PRETORIA(Reuters) - South Africa coach Mark Boucher said winning his first test match in charge was as good as the many victories he enjoyed as a player after his maiden triumph against England on Sunday.
The 107-run victory in the first test at Centurion Park came a fortnight after Boucher, 43, was appointed to the post after a shake-up of Cricket South Africa’s structures at the start of the month.
“I’ve played quite a few test matches and we won a couple of good ones but certainly this is up there, especially from where we have come,” he said.
“It has been a hectic two weeks, we’ve put in a lot of hard work as a coaching staff, so this is a reward.
“I’m also very happy for the players and the way they approached it,” Boucher added.
“We said before we wanted to instil some confidence back in the players and to see them walk off the field with a win you can see now there is a belief that we can win test matches against very good teams.”
Boucher took over the domestic Titans franchise in 2016 and within a year was named Coach of the Year. He now has a contract with South Africa until 2023.
“We understand there is a long way to go,” he said. “We’ve got a couple of youngsters we need to impart knowledge to and speed up the process of becoming experienced cricketers and we’ll certainly do that.”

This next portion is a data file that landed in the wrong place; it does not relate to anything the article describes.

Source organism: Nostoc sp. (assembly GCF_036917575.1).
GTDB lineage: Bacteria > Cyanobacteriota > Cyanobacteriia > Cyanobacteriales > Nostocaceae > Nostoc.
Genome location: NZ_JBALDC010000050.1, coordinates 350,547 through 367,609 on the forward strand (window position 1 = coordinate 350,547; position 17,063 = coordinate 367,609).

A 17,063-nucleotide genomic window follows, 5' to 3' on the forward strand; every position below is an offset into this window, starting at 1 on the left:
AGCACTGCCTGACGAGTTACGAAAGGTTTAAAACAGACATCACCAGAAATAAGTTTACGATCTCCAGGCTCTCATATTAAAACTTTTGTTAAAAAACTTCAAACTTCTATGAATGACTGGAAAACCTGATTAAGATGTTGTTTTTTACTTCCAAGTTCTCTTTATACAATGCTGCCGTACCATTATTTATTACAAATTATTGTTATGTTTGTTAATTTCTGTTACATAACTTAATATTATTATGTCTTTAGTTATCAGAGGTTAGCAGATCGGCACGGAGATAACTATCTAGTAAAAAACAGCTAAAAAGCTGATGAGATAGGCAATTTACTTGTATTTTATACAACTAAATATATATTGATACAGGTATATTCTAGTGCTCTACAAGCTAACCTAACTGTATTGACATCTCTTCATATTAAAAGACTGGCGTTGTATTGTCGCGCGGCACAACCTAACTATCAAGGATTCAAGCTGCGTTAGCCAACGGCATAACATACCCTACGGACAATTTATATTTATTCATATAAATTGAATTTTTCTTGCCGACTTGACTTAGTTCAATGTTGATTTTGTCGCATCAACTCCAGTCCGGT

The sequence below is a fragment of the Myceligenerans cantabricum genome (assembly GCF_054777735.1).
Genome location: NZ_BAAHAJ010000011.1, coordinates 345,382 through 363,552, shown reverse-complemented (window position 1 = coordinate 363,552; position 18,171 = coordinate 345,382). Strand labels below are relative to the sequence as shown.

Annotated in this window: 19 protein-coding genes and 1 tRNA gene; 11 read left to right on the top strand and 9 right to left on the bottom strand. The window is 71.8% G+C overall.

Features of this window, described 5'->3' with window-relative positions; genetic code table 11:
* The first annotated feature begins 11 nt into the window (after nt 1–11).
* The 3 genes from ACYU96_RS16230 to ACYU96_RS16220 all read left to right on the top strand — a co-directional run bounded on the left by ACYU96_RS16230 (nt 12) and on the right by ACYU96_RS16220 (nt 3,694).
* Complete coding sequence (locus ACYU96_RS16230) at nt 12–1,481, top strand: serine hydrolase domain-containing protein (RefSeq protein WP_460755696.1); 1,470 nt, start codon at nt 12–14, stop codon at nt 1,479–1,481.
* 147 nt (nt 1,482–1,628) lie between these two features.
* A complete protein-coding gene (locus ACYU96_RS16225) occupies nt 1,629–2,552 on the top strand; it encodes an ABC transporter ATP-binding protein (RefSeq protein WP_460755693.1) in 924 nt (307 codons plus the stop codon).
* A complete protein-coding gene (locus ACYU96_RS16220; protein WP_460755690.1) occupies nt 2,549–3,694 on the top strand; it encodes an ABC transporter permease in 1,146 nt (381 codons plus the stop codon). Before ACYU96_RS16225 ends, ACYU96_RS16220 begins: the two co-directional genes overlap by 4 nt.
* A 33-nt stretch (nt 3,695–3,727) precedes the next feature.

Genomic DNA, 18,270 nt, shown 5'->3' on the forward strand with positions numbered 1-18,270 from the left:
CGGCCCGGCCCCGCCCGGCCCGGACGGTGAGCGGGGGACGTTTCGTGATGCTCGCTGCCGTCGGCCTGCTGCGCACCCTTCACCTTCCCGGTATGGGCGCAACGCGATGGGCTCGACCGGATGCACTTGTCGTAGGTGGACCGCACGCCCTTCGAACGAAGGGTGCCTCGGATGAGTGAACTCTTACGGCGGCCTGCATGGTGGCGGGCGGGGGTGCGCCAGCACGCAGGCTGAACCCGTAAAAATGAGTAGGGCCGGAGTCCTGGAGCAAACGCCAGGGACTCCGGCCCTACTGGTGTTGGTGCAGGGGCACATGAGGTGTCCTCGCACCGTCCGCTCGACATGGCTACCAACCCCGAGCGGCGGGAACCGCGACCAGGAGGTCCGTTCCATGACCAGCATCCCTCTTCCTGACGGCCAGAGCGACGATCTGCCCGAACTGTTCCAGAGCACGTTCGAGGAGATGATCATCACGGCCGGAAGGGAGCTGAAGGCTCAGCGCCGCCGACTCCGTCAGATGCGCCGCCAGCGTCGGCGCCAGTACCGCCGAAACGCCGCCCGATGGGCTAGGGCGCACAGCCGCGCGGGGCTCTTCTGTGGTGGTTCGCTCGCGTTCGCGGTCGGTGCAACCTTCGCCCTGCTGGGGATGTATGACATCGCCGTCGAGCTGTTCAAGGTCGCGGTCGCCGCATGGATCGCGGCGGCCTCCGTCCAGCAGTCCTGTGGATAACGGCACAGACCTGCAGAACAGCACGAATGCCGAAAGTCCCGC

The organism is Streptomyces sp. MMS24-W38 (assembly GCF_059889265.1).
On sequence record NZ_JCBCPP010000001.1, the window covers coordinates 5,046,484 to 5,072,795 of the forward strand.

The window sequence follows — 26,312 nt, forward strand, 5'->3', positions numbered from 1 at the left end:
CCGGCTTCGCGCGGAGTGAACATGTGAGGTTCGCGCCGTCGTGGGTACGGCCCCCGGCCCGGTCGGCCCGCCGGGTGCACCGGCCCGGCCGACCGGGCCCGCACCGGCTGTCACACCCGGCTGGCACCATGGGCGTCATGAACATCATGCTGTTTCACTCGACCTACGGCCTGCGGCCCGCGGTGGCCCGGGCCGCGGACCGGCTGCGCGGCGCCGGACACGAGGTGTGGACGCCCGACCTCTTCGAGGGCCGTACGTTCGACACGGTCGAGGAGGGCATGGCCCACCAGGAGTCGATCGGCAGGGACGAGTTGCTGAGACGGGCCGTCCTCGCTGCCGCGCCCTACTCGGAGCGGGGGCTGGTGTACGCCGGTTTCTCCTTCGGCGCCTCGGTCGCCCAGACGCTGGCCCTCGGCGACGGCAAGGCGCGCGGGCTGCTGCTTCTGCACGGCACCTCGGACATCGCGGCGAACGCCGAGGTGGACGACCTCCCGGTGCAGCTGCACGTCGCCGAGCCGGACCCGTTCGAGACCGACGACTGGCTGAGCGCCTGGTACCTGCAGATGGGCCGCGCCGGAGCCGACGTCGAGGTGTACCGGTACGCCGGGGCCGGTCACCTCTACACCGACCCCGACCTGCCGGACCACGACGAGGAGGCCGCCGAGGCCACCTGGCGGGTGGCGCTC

Boucher, one of the world’s best wicketkeepers, had his playing career ended in horrific fashion in a freak incident in Taunton in 2012 where he got hit by a ball in the left eye, losing his lens, iris and pupil.
It brought a premature end to a 147-test career in which he took a world record 999 dismissals in all forms of cricket so to return to the South Africa dressing room was a thrill.
“I’ve been out of international cricket for quite some time now so it’s an honour for me to walk back into that changing room and be part of hopefully a change in South African cricket,” he said.
“There’s been quite a few changes but the spirit and passion is still there. I’m looking forward to the challenge and working hard with the guys and seeing them develop,” Boucher added.
Editing by Ken Ferris